Biden Issues 'National Day of Prayer' Proclamation - Look How Different It Is from Trump's


President Joe Biden claims to be a Catholic, yet he can’t even speak the language of religion with as much conviction as his predecessor.

Although former President Donald Trump didn’t claim to be a believer, he had a deep understanding and respect for the way Christians viewed important cultural and moral issues — and he was never afraid to say it.

Not so for our current president.

While nobody but God can truly know a man’s heart, it’s apparent from Biden’s proclamation for the National Day of Prayer on Thursday that he embraces the earthly leftist virtues like diversity and inclusivity above all.

God is mentioned but twice (which is an improvement from the zero mentions in his 2021 version), and the watered-down “Gospel of Nice” tenets are as deep as his message gets.

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“In periods of peace and prosperity and in times of struggle and strife, countless Americans turn to prayer to seek guidance, bolster our faith, and brace our spirits when we need it most,” Biden’s proclamation began with the usual platitudes.

“Prayer is both a personal and communal act — composed of our most intimate thoughts and a practice observed by multitudes across our diverse Nation in every language, culture, religion, and belief system,” Biden said, subtly dismissing the idea that prayer is at its essence a conversation with the Almighty God.

“On this National Day of Prayer, we recognize the profound power of prayer, grounded in deep humility and hope. The right to pray is enshrined in our Constitution and stamped firmly in the American tradition,” Biden went on.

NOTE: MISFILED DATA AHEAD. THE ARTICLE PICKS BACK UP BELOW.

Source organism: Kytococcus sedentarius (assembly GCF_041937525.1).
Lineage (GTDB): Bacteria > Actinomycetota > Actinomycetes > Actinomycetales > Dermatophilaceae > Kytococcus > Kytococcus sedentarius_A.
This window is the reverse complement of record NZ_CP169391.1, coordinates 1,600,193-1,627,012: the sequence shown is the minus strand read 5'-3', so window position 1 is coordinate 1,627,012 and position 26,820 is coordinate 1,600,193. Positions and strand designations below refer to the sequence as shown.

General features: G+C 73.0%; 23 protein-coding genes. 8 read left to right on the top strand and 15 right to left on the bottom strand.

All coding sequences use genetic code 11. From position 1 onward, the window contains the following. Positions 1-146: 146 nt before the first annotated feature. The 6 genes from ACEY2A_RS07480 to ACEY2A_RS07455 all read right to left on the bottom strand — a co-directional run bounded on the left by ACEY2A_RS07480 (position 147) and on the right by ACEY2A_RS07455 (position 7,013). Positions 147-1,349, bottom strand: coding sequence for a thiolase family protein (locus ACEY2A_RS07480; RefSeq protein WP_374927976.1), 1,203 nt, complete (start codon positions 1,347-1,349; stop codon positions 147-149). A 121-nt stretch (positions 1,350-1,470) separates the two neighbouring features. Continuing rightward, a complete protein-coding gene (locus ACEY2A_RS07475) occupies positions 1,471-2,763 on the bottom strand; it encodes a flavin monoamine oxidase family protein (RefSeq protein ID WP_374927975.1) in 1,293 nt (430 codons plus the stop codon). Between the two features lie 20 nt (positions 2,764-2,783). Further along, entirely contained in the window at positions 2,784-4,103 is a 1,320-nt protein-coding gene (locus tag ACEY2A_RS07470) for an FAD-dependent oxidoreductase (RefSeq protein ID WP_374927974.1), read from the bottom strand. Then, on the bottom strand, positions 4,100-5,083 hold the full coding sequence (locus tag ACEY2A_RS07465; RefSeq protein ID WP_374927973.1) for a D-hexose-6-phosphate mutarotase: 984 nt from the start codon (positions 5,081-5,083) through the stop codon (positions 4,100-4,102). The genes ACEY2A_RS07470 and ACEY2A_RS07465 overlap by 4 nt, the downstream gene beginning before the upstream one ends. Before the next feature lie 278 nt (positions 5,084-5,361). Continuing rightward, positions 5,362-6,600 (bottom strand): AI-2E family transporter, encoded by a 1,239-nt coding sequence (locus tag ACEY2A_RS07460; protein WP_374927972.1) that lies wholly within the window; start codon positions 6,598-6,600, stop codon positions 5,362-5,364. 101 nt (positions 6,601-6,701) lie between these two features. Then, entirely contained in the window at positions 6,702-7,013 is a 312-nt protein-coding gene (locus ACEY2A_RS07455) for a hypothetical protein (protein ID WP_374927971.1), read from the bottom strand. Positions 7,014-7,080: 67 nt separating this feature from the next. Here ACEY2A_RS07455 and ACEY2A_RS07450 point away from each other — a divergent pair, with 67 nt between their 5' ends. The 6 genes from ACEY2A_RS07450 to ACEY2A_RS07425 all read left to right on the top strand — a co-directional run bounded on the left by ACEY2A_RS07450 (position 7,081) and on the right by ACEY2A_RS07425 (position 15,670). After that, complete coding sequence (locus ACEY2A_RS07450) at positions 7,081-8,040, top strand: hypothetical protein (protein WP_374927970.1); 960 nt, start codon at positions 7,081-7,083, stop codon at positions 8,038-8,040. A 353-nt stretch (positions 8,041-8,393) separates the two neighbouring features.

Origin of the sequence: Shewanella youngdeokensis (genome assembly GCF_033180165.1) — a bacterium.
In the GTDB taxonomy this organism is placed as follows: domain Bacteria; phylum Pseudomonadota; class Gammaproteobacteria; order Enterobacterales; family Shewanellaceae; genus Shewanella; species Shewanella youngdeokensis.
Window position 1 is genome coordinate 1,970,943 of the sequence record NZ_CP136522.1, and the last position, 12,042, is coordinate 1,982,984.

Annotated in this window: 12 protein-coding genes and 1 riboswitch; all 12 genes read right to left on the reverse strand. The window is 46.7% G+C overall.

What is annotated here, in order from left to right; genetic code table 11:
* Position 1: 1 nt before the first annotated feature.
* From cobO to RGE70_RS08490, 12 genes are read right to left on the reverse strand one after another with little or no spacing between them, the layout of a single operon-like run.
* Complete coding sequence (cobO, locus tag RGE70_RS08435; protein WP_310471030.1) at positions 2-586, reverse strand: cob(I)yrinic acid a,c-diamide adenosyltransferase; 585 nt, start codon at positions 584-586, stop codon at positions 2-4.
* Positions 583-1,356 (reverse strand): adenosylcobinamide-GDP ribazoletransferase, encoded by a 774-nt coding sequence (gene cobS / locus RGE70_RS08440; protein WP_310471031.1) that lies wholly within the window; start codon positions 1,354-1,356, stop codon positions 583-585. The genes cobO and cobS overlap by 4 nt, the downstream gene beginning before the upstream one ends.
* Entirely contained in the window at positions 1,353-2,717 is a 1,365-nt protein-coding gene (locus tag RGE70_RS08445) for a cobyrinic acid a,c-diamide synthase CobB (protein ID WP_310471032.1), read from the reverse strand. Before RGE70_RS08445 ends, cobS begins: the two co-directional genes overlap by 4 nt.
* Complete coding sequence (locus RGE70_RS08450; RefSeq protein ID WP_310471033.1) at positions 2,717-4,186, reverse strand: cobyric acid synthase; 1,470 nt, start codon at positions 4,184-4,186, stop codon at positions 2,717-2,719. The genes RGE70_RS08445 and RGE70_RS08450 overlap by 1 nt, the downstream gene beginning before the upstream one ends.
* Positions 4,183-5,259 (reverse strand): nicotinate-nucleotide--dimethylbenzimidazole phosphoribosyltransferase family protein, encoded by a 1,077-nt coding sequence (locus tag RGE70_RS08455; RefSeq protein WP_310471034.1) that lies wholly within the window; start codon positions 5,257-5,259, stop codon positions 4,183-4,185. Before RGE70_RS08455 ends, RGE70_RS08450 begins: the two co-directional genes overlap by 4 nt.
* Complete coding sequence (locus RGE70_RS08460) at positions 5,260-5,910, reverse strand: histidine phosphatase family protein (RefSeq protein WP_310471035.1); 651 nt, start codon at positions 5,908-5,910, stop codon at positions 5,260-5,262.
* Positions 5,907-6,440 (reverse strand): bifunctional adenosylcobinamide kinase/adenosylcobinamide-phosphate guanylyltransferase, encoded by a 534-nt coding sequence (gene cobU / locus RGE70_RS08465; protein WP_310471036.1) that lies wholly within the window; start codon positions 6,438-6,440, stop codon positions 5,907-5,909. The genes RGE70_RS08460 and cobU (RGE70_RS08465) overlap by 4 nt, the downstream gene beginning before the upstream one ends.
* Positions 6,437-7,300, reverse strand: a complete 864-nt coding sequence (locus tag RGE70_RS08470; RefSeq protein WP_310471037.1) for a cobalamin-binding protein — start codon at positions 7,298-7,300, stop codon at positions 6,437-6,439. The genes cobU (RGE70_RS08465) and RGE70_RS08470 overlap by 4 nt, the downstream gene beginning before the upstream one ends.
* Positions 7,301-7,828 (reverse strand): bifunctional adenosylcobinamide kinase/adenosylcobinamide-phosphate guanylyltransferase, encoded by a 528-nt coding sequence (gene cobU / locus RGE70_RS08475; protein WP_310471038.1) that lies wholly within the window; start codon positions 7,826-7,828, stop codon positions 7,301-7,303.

“The belief that prayer can move mountains is, at its core, a belief in making the impossible possible. There is nothing more American than believing in the endless possibilities of what we can do when we do it together,” Biden added.

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Rather than giving credit to God for enabling individuals to “move mountains” through prayer, Biden twisted it into a message about collective cooperation.

He went on to hit additional notes about prayer bringing “comfort” and guidance but kept the message safely and vaguely spiritual-but-not-religious for his godless constituents.

“There is hardly an aspect of American life that is not touched by the silent supplications of prayer to fulfill our hopes and our aspirations,” Biden continued.

He went on to recall his experience preaching at Ebenezer Baptist Church in Atlanta, where Reverend Dr. Martin Luther King, Jr. was famously a member.

“In that sacred place, praying and contemplating Dr. King’s moral vision of a ‘Beloved Community,’ we were reminded that so much more unites us than divides us,” the president, who is arguably the most divisive American leader in history, claimed.

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“We are all bound together by our love of country and our belief in democracy. Today, I pray that we can see each other as we should: not as enemies but as neighbors, and not as adversaries but as fellow Americans and human beings,” Biden said, his angry rant spewed in front of Philadelphia’s Independence Hall notwithstanding.